Today in Apple history: Apple signs damaging deal with Microsoft

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Windows used a number of elements of the Mac UI
One of the most damaging deals in Apple history.
Photo: Ste Smith/Cult of Mac

November 21: Today in Apple history: Apple signs Microsoft deal licensing Mac look and feel November 21, 1985: Following Steve Jobs’ departure, Apple comes close to signing its own death warrant by licensing the Macintosh’s look and feel to Microsoft.

The deal, between Microsoft co-founder Bill Gates and Apple CEO John Sculley, comes hot on the heels of the Windows operating system’s release. The pact gives Microsoft a “non-exclusive, worldwide, royalty-free, perpetual, nontransferable license to use [parts of the Mac technology] in present and future software programs, and to license them to and through third parties for use in their software programs.”

Oh, boy!

Today in Apple history: Apple begins retail venture inside CompUSA

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Desiring more control over how Macs got sold, Apple turned to CompUSA.
Desiring more control over how Macs got sold, Apple turned to CompUSA.
Photo: Coolcaesar/Wikipedia CC

November 4: Today in Apple history: Apple CompUSA November 4, 1997: Apple unveils its plan to open small “store within a store” sections inside CompUSA outlets around the United States.

In a step toward the flagship Apple stores that would launch four years later, Cupertino-trained employees staff these mini-stores. The move gives Apple a bit more control over the way its products get displayed and demoed to consumers.

Today in Apple history: IBM and Apple shake and make up

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Steve Jobs and IBM
At one time, an Apple and IBM deal sounded impossible.
Photo: Andy Hertzfield

October 2: Today in Apple history: IBM and Apple shake and make up October 2, 1991: As the Cold War comes to an end, hell freezes over a second time as Apple and IBM agree to put aside their differences.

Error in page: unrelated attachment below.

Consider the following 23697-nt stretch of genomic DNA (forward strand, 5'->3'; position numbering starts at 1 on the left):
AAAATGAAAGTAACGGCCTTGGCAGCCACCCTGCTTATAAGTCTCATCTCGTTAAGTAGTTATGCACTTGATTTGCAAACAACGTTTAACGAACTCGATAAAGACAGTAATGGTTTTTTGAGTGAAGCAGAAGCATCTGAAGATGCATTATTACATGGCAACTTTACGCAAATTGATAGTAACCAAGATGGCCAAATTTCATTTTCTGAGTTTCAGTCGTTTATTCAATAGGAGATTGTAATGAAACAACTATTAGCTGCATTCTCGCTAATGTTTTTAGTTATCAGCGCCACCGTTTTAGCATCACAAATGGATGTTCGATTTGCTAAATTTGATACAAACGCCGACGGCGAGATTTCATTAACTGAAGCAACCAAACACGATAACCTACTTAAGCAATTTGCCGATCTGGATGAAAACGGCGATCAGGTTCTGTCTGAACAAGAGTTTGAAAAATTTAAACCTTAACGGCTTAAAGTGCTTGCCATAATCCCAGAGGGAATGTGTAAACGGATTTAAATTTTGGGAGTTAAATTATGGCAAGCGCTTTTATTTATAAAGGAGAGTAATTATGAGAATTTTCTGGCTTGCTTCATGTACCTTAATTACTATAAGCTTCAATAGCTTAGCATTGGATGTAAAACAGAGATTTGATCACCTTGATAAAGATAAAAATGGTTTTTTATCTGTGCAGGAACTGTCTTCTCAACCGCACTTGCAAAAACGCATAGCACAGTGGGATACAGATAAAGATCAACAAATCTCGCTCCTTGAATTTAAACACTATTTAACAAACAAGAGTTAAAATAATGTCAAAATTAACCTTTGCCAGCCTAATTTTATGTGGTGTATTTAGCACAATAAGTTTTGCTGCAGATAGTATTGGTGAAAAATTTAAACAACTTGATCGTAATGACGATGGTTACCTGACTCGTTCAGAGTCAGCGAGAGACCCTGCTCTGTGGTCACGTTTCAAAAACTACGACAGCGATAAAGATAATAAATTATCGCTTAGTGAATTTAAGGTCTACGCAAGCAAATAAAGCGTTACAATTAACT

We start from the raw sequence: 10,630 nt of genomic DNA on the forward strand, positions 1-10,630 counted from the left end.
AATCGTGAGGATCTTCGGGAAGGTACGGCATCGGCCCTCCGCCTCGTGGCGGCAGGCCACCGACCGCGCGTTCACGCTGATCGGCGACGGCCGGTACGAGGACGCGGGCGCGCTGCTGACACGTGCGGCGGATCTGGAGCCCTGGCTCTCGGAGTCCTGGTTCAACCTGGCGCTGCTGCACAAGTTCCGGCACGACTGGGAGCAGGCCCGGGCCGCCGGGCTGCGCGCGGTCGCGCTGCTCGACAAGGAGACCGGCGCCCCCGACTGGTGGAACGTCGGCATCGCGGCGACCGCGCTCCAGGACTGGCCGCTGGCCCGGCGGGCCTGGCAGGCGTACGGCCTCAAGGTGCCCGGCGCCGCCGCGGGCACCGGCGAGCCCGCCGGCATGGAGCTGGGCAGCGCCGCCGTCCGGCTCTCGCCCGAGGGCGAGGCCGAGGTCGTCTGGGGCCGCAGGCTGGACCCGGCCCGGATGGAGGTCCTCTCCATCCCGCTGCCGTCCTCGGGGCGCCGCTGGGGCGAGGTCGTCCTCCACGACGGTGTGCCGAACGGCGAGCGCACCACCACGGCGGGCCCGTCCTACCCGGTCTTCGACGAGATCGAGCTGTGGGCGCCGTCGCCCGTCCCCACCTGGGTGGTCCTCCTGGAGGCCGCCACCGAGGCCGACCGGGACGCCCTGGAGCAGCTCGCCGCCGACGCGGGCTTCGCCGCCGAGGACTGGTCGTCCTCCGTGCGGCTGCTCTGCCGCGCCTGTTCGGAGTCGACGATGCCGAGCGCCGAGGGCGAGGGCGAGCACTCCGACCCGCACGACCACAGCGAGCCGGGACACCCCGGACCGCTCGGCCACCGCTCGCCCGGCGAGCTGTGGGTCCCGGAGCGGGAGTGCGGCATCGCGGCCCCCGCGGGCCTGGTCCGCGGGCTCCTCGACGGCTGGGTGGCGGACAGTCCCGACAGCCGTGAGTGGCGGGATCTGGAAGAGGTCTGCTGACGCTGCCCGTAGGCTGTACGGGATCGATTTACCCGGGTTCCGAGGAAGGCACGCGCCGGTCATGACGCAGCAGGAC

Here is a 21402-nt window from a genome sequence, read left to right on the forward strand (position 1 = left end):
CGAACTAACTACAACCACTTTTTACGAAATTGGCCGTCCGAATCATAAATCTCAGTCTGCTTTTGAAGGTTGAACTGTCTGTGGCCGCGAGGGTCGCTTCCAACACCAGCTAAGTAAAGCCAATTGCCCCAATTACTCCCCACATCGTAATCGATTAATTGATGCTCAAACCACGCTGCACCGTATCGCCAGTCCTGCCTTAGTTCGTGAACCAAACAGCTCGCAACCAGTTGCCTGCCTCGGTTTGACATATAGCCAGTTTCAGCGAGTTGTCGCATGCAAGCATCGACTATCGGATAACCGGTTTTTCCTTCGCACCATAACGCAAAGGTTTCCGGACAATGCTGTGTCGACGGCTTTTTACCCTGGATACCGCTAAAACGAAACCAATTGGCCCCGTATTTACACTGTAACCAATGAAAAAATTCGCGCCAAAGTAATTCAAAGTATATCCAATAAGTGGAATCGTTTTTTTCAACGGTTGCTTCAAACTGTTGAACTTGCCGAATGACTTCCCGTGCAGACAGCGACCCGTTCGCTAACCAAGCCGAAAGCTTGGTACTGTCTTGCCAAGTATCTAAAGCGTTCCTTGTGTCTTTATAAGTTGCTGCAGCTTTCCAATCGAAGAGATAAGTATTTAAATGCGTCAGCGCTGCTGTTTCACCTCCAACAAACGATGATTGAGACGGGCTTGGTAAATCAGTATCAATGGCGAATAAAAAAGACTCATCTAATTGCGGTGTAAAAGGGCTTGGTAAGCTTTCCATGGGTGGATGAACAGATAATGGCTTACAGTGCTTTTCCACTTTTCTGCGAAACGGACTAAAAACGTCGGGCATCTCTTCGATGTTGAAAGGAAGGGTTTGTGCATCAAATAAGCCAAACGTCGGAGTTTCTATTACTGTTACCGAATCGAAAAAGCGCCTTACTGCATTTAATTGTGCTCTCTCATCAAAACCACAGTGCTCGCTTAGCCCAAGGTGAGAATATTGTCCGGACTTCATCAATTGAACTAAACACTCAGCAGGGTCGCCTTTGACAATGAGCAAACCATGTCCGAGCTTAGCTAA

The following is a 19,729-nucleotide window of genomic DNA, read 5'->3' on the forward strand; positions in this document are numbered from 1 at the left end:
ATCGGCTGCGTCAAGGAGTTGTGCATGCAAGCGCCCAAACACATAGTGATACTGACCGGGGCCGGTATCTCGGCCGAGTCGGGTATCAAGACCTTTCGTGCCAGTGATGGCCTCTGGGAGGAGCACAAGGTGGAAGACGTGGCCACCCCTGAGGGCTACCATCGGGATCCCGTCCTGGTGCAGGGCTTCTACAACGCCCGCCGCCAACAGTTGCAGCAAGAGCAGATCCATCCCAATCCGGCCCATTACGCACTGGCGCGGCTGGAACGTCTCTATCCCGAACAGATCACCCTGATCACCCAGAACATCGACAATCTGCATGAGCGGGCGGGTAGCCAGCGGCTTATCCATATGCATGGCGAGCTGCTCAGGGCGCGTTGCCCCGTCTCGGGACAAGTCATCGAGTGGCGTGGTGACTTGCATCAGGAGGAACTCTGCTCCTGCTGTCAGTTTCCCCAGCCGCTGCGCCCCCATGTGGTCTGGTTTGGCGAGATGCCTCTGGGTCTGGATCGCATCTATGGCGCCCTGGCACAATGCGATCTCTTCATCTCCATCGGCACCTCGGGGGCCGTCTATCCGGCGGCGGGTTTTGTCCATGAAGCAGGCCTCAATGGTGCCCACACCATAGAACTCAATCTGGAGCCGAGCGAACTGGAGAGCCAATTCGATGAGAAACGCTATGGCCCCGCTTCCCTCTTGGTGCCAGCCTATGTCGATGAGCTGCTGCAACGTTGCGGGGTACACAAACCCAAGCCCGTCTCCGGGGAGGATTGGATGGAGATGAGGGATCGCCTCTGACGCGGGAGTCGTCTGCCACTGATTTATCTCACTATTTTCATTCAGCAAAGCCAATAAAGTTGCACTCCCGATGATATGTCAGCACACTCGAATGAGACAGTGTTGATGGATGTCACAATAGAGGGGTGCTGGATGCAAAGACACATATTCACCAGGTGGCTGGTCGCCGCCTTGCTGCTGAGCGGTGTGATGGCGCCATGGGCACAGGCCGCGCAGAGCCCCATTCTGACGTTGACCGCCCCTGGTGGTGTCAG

Having been bitter rivals for the past decade, the two tech giants host a press conference at the Fairmont hotel in San Francisco to unveil their new partnership. “We want to be a major player in the computer industry,” Apple CEO John Sculley says. “The only way to do that is to work with another major player.”

Today in Apple history: Microsoft throws Apple a $150 million lifeline

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Bill Gates
Bill Gates looking like the cat that got the cream.
Photo: Apple

August 6: Today in Apple history: Microsoft investment helps save Apple from doom August 6, 1997: In one of the most famous moments in Apple history, Steve Jobs reveals that Microsoft invested $150 million in its rival.

Although often presented as an inexplicable gesture of good faith on the part of Microsoft boss Bill Gates, the cash infusion into Apple actually benefits both companies.

Apple’s big spend on Intel modems is pocket change in Silicon Valley [Opinion]

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Samsung wants to follow Apple in building a giant services business
Samsung wants to follow Apple in building a giant services business
Photo: Mathieu Turle/Unsplash CC

The $1 billion Apple spent on Intel’s modem business is the second-largest acquisition in the company’s 42-year history.

Still, while a huge amount of money by most normal standards, rival tech giants regularly dwarf Apple’s big spend on Intel. For a variety of reasons, Apple just doesn’t roll that way.